Restaurants’ Newest Struggle: Finding Workers

Reopened restaurants are finding it increasingly difficult to find workers:

Capacity restrictions and distancing requirements have drastically cut wages for workers like servers, who rely on tips to make up for an hourly wage at or near the federal tipped minimum of $2.13 in many parts of the country, prompting them to find better-paying work. Others shifted to better-paying jobs in fields that boomed while dining imploded, such as retail fulfillment, especially as companies like Amazon and Target pay or have raised hourly wages to $15.

The problem doesn’t just affect independent or higher-end establishments. Fast-food mega-chains like McDonald’s and Taco Bell are pushing to hire thousands of workers in an effort to reopen dining rooms, even holding drive-up spot interviews in parking lots.

More here.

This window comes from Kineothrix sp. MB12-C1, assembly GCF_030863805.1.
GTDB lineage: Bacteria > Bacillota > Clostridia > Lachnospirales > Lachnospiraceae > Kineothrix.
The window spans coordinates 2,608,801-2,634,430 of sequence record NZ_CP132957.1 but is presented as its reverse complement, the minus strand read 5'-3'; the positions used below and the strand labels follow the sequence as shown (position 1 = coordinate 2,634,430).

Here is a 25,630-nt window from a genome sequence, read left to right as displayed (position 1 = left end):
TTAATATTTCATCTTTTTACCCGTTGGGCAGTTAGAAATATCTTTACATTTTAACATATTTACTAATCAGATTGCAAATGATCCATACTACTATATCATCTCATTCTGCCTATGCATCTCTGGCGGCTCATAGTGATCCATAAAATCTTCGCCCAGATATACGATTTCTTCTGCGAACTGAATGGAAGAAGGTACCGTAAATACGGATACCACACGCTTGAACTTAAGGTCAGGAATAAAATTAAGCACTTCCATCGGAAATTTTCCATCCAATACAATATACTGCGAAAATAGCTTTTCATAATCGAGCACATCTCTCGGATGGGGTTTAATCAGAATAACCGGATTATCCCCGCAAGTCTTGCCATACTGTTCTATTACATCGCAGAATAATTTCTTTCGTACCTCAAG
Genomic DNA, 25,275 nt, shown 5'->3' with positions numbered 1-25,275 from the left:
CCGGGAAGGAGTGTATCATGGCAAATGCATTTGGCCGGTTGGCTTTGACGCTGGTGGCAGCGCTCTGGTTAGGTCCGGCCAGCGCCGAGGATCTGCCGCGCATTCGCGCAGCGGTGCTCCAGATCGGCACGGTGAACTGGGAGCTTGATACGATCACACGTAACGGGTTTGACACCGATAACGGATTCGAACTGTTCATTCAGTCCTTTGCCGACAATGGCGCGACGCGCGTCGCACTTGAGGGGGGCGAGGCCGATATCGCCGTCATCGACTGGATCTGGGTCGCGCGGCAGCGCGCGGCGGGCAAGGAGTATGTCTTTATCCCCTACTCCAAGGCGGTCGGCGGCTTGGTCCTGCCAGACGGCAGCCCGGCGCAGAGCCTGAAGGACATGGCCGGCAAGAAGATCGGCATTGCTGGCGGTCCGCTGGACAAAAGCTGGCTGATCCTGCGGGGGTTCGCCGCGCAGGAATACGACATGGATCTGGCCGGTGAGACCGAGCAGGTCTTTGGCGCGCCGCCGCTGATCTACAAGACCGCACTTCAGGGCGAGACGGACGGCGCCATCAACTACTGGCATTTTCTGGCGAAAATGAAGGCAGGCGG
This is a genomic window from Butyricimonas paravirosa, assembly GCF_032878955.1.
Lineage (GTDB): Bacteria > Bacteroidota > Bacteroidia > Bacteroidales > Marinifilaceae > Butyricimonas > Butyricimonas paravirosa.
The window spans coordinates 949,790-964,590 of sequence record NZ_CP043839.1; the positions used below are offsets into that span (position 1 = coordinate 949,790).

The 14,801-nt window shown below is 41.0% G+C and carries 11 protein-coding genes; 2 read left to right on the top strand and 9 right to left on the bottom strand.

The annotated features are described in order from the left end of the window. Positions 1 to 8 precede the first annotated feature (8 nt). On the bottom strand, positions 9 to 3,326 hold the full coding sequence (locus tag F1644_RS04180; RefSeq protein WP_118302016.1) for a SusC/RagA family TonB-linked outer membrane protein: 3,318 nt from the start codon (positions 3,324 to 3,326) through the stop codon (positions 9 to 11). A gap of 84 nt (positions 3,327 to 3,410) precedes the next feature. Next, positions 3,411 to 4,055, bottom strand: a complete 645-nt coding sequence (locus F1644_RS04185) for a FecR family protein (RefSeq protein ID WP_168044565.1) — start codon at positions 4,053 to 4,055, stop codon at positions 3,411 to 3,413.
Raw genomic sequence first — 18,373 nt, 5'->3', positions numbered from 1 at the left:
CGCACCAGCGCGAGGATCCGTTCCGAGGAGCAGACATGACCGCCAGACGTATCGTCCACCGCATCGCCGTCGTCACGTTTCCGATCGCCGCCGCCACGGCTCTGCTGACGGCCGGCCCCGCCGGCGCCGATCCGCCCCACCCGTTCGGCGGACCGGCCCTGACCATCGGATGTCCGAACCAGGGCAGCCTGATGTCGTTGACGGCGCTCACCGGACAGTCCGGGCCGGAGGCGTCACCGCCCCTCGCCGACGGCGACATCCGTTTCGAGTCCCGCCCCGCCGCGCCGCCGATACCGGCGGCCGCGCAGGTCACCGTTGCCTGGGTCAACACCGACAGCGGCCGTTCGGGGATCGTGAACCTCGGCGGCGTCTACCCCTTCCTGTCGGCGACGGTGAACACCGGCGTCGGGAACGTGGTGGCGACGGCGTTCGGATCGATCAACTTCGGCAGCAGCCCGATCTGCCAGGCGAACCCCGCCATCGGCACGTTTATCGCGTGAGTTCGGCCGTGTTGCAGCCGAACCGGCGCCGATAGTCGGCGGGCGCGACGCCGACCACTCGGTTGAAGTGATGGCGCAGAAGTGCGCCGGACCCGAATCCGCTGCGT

If restaurants are beset by capacity restrictions and closures, impacting your tips, you may be reluctant to return. Especially if you’ve left for a job at, for example, an Amazon fulfillment center, which is never subject to those restrictions and pays a predictable wage. You’re also far more likely to get benefits working for a major company than a small restaurant, which is particularly relevant in the middle of a health crisis.

With e-commerce growing rapidly, I see little incentive for restaurant workers to return. Perhaps the industry will wind up permanently smaller, more automated, or both.

For more on business and the economy, check out these posts:

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Photo: “waiter” by zoetnet is licensed under CC BY 2.0

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